Book Review: A Princess of Mars

250px-Princess_of_Mars_large Meet John Carter. Gentleman of Virginia. Civil War veteran. Fighter, adventurer, treasure-seeker. Did I mention he’s also been to Mars? Well he has. He’s rather famous there, too. All things considered, this guy makes Indiana Jones look like a couch-potato with a fedora fetish.

Mr. Carter gets his introduction in A Princess of Mars, the first in an eleven book series by Edgar Rice Burroughs. The author’s name may not ring any bells for you, but you’re probably familiar with his work. He’s the writer behind Tarzan of the Apes, and his Barsoom series – which began with A Princess of Mars – went on to inspire the likes of Bradbury, Heinlein, and Clarke. Whether you realize it or not, E.R.B. has left a giant Tharkian footprint on science fiction. I for one am mighty glad he did.

The story opens with a lengthy narration by Carter, as he explains how he went from hiding in cave in Arizona – he ran afoul of the local Apaches, it seems – to waking up on the fourth planet from the sun. It’s actually a non-explanation (the details of this weird transportation are never fleshed out), but that’s something you’ll have to get used to if you read A Princess of Mars. Sometimes things just happen. Deal with it. Once the story gets going, you won’t care much about how John Carter ended up on Mars; you’ll just be happy things worked out that way.

In no time at all our hero is picked up by the Green Men of Thark and held as prisoner. Carter isn’t exactly suited to captivity, though, and he soon earns a reputation among his “hosts” as someone not to be trifled with (having a body count on your resume will usually help with that). His strength and skill eventually gain him a high position in the tribe, and he becomes the friend and ally of Tars Tarkas, a noble Thark chieftain.

All this is but a prelude to the real story: the one involving Dejah Thoris, Princess of Helium, captor of John Carter’s heart. Throw in some political intrigue, lots of derring-do, a touch of romance, and a sense of humor, and you’ve got yourself one of the most shamelessly entertaining popcorn novels ever written. Grab your favorite beverage and prepare to watch a plucky little sword-wielding Earth-man wreak havoc on another planet (Barsoom, as the natives call it). It’s good pulpy fun.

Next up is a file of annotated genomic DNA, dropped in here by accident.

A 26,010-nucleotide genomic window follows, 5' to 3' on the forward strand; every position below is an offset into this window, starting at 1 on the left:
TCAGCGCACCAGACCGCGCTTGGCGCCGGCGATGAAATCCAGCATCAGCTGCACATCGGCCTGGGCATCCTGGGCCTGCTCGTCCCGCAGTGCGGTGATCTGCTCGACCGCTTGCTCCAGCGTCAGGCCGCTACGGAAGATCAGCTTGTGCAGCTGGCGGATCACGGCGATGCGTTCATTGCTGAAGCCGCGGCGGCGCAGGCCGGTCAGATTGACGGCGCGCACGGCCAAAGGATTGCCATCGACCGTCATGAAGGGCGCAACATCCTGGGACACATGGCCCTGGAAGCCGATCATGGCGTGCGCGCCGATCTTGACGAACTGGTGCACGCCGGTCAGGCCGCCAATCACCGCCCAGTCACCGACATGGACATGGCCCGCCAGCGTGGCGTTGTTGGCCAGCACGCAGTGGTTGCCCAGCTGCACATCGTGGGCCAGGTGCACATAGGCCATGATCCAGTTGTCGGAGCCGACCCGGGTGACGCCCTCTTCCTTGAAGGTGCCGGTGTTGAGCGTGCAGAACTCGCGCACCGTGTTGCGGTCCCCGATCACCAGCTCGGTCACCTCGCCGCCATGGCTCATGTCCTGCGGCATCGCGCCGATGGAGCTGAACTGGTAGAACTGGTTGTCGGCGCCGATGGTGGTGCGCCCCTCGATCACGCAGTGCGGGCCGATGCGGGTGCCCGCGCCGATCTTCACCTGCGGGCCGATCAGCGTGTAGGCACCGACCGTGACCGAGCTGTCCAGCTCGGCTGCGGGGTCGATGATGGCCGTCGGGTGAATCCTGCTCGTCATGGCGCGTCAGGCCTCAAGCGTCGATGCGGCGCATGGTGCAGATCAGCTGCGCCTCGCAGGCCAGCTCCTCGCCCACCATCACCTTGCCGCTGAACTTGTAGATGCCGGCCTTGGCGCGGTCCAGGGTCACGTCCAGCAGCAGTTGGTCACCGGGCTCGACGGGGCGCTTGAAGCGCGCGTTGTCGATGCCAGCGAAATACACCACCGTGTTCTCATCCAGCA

Burroughs is a great writer, and his vibrant descriptions of the Martian landscape lend the story a firm sense of place, bringing the planet and those who dwell there to strange but exciting life. The story is about as straightforward as they come; it’s not stupid, and it’s not Heinlein – it’s just entertaining. And frankly, in a literary scene dominated by cynical, world-weary protagonists, there’s something refreshing about a hero as square and unironic as John Carter: loyal friend, fearsome enemy, determined lover, helper of the distressed. I read one review which described him as “egotistical in the extreme,” but I never found this to be true. The man is simply confident in his abilities. Perhaps we’ve forgotten what that looks like in a hero. I’d love to see more of it.

5 thoughts on “Book Review: A Princess of Mars”

  1. Nice review — definitely an important novel in the history of the SF genre. What do you think about the criticisms of the novel related to its treatment of race? If you think about it, everyone is distinguished and JUDGED by their color — the yellow people, the green people, the red people etc. People are good or bad dependent entirely on their race. This is a critique that is leveled at a lot of SF — as you can imagine….

    1. An intriguing criticism, but I’m not sure it holds much water. As I recall, there are two kinds of Martians in the first book – the green men and the red men. John Carter doesn’t side exclusively with either one (and both are said to be good and noble in their own ways). Carter ends up siding with the green men of Thark, but opposes the green Warhoons. He also allies himself with the red Martians of Helium against the red Martians of Zodanga. In all of this, his principle drive seems to be his love for Dejah Thoris, a “red woman”.

      So I’d have to disagree with the bald assertion that “everyone is distinguished and judged by their color”. Many of the Martians that Carter interacts with are judged as individuals, by the content of their character, regardless of their skin color or background.

      Thanks for dropping by and leaving such a good discussion-starter. :)

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